Relative Anonymity, Emerald. An ex-husband who parted on good terms returns — with a surprise. At that moment, she would have sworn he had just watched the same movie of their lives together with her, some connection in their look allowing them to share the same memory.
Closeted, Emily Bingham. What really goes through the mind of a submissive being punished? …I’m supposed to be thinking about something important while I’m in here. Like the true nature of my submission. Screw that, I’m going to piss in his closet — that will show him. Yeah, but later, she gets hers: Apparently, I am a whore and loving it.
Vegas Treat, Rachel Kramer Bussel. A nice treatment of a girl’s first time being tied; not the innocent who needs to be pressured, but a natural who just needed the opportunity: I wasn’t a virgin, or anything, obviously, but maybe I’d been meeting the wrong men because none had ever proposed so much as a threesome, let alone bondage and sex toys. I loved this sentence: His voice was so sensual, so smoky and intense, the aural equivalent of rich Texas barbecue, that I melted into it the way barbecue melts on my tongue.
The Cartographer, Angela Caperton. This one blew me away. I actually teared up a little in the middle of reading it. The man is tattooing a map onto his lover’s body; but what will he do when his canvas is completed? From the opening: My body is a map. The continents are accurate and bold, the oceans pale peach. Arching shoals rise in the curves of flesh, and muscles cradle the gentle bend of bay shores. Beautiful, throughout.
The Apiary, Megan Butcher. I want her to spin a story, a fairy tale of our time together, not this story with no happy ending. Sweet and deep, a look at how a couple recovers from an encounter gone wrong.
Wired, Lisabet Sarai. Geek love! Computers and online shenanigans and a “mysterious foreigner” programmer. A timely update on the “office sex” theme. I rocked back and forth on Krishna’s ergonomic chair… I liked too the willingness of the protagonist to try whatever her crush was into. It’s hot if the object of your desire finds it hot.
How the Little Mermaid Got Her Tail Back, Andrea Dale. You know the original story, right, not just the Disney version — the mermaid trades her tail for legs, so that she can live on land with the man she loves, but she must also give up her voice; and because she can’t talk to him, he falls for another, and as her penalty for not winning his love, she dies (or becomes sea foam, in gentler versions). Not exactly my idea of a happy ending. Finally! A story to put things right again. She teetered on the knife edge of honesty and terror, and that’s what made her come so hard, time after time.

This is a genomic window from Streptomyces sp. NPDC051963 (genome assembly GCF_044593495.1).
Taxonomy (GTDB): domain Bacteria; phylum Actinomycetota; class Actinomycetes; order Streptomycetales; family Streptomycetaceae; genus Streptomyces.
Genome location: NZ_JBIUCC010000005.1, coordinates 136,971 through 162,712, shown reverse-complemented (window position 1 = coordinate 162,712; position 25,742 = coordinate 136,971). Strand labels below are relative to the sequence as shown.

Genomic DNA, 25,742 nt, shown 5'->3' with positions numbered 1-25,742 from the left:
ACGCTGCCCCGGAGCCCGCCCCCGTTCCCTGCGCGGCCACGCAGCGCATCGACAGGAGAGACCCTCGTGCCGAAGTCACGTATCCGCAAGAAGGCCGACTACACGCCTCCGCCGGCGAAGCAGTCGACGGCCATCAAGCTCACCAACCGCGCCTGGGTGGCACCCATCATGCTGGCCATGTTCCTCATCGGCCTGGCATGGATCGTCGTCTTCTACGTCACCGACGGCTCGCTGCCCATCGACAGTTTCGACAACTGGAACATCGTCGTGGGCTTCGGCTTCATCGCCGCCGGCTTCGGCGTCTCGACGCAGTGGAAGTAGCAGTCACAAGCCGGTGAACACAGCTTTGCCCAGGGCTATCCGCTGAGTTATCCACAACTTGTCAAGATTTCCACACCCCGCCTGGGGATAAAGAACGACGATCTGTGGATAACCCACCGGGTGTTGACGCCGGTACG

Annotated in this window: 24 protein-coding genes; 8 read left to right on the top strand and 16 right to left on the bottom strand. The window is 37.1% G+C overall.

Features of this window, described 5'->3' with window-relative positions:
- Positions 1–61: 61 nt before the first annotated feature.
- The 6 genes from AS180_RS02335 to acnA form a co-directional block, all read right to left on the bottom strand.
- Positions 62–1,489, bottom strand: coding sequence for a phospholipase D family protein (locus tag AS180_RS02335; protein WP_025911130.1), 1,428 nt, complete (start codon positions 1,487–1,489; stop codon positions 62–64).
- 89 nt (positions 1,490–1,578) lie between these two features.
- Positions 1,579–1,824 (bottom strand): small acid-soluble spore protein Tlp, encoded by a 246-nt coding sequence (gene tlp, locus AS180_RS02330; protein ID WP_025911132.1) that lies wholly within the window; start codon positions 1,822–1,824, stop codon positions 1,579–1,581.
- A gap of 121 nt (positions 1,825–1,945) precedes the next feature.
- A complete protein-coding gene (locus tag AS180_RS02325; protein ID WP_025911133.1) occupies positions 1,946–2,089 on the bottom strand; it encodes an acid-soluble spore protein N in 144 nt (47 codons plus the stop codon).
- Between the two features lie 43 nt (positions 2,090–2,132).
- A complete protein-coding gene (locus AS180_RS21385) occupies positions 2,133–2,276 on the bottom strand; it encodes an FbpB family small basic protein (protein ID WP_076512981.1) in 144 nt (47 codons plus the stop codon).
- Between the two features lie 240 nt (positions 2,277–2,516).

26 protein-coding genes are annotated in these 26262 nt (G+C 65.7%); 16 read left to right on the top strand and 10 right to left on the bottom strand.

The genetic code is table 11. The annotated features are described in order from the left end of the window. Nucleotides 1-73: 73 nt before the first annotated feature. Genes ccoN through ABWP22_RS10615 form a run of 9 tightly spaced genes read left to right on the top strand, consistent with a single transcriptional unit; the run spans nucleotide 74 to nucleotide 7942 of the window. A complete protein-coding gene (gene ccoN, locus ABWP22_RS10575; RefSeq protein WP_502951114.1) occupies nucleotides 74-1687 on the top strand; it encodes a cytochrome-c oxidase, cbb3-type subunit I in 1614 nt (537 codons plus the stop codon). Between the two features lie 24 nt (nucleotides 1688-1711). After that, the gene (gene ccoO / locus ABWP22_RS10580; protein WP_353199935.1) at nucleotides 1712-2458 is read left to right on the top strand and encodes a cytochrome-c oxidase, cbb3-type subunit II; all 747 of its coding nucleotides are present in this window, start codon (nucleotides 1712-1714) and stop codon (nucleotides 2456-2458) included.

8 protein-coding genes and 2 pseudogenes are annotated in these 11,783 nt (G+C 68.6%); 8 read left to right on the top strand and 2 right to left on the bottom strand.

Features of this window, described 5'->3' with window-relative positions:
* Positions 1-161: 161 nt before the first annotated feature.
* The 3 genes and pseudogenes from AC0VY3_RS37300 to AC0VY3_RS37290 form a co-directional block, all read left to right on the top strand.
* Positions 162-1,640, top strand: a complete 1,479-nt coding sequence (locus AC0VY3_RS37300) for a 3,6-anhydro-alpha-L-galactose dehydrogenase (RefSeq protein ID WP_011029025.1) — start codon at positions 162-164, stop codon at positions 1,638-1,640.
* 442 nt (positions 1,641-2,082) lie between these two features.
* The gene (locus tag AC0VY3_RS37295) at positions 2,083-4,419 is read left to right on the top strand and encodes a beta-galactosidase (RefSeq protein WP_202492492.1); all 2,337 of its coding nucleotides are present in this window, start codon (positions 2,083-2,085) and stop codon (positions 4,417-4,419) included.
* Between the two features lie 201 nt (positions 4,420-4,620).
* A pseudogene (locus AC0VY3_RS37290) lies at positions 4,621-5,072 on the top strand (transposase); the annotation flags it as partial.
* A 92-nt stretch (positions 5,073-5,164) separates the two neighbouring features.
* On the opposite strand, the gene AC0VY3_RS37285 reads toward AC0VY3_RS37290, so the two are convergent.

The Lady or the Tiger, Bill Kte’pi. A nod to the classic Frank Stockton short story. “Our only choice is to stride through the door with dignity.”
Sealed for Freshness, Jennifer Peters. One of the few stories told from the Dominant’s point of view. For a moment I contemplated berating him for the obvious show of pleasure, but I knew his punishment would teach him a lesson, even if he happened to enjoy parts of it a little too much.
Stocks and Bonds, Rita Winchester. No, not that kind of stocks, the other kind; you know, like from historical Williamsburg. Roleplaying after a Renaissance Festival. He knows I love the dirty words. Whore and slut and trollop: all of them, they make me crazy and wet. Just plain fun, this one.
Helen Lay Bound, Suzanne V. Slate. The contrast of an old-fashioned corset, laced tight, under regular clothes. For school we dress in what we call “academic drag”: jeans, boots, thick baggy sweaters. The corset is our secret. A long, sensual tease, with historical and philosophical reflections on bondage.
The Rainmaker, Elizabeth Daniels. Hope brought Amy to her knees, head bowed, cuffed hands outstretched. … After five months of sexual drought, there wasn’t anything she wouldn’t do for an orgasm. A couple deals ingeniously with one partner’s loss of sexual desire.
Do You See What I Feel? Teresa Noelle Roberts. My husband is evil and perverted and I love him for it. And he’s set up a literal blind date for his wife.
Truss Issues, Lux Zakari. And trust issues as well. “I guess I’ve seen too many instances where people have put their faith in the wrong lovers.” Isn’t that one of the ultimate fantasies? Someone who knows you better than you know yourself — and uses that knowledge for good.
If you don’t have young children in the house, and you’re quite sure my parents aren’t planning to visit you, you might want to display this handsome book on your shelf. The paper copy can be bought here. For the more discreet, there’s a Kindle edition. Or, like me, you can take the middle road, and get a paper copy that you disguise. Just don’t forget where you put it.
* * * * *